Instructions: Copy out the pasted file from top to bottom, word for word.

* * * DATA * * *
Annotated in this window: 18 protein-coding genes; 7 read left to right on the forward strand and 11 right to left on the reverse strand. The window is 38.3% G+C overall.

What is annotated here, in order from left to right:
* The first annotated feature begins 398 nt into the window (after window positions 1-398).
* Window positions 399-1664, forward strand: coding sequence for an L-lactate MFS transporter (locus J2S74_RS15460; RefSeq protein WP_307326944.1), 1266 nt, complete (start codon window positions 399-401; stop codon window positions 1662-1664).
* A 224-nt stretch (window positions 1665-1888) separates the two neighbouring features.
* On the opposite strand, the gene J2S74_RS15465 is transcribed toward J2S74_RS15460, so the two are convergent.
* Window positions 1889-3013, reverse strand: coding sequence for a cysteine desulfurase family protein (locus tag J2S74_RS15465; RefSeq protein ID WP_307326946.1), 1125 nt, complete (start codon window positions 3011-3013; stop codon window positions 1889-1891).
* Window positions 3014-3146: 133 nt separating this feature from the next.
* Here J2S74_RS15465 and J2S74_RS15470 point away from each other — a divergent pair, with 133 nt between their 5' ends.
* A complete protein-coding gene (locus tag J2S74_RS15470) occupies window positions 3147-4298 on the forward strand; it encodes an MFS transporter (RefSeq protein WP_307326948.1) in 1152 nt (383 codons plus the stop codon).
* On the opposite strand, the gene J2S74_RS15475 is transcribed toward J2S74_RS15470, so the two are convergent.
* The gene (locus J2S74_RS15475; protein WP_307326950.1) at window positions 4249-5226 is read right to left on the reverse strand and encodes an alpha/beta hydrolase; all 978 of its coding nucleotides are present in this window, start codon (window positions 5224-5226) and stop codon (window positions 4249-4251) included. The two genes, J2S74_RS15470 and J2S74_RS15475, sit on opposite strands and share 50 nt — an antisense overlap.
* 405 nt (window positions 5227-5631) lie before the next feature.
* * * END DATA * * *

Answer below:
Annotated in this window: 18 protein-coding genes; 7 read left to right on the forward strand and 11 right to left on the reverse strand. The window is 38.3% G+C overall.

What is annotated here, in order from left to right:
* The first annotated feature begins 398 nt into the window (after window positions 1-398).
* Window positions 399-1664, forward strand: coding sequence for an L-lactate MFS transporter (locus J2S74_RS15460; RefSeq protein WP_307326944.1), 1266 nt, complete (start codon window positions 399-401; stop codon window positions 1662-1664).
* A 224-nt stretch (window positions 1665-1888) separates the two neighbouring features.
* On the opposite strand, the gene J2S74_RS15465 is transcribed toward J2S74_RS15460, so the two are convergent.
* Window positions 1889-3013, reverse strand: coding sequence for a cysteine desulfurase family protein (locus tag J2S74_RS15465; RefSeq protein ID WP_307326946.1), 1125 nt, complete (start codon window positions 3011-3013; stop codon window positions 1889-1891).
* Window positions 3014-3146: 133 nt separating this feature from the next.
* Here J2S74_RS15465 and J2S74_RS15470 point away from each other — a divergent pair, with 133 nt between their 5' ends.
* A complete protein-coding gene (locus tag J2S74_RS15470) occupies window positions 3147-4298 on the forward strand; it encodes an MFS transporter (RefSeq protein WP_307326948.1) in 1152 nt (383 codons plus the stop codon).
* On the opposite strand, the gene J2S74_RS15475 is transcribed toward J2S74_RS15470, so the two are convergent.
* The gene (locus J2S74_RS15475; protein WP_307326950.1) at window positions 4249-5226 is read right to left on the reverse strand and encodes an alpha/beta hydrolase; all 978 of its coding nucleotides are present in this window, start codon (window positions 5224-5226) and stop codon (window positions 4249-4251) included. The two genes, J2S74_RS15470 and J2S74_RS15475, sit on opposite strands and share 50 nt — an antisense overlap.
* 405 nt (window positions 5227-5631) lie before the next feature.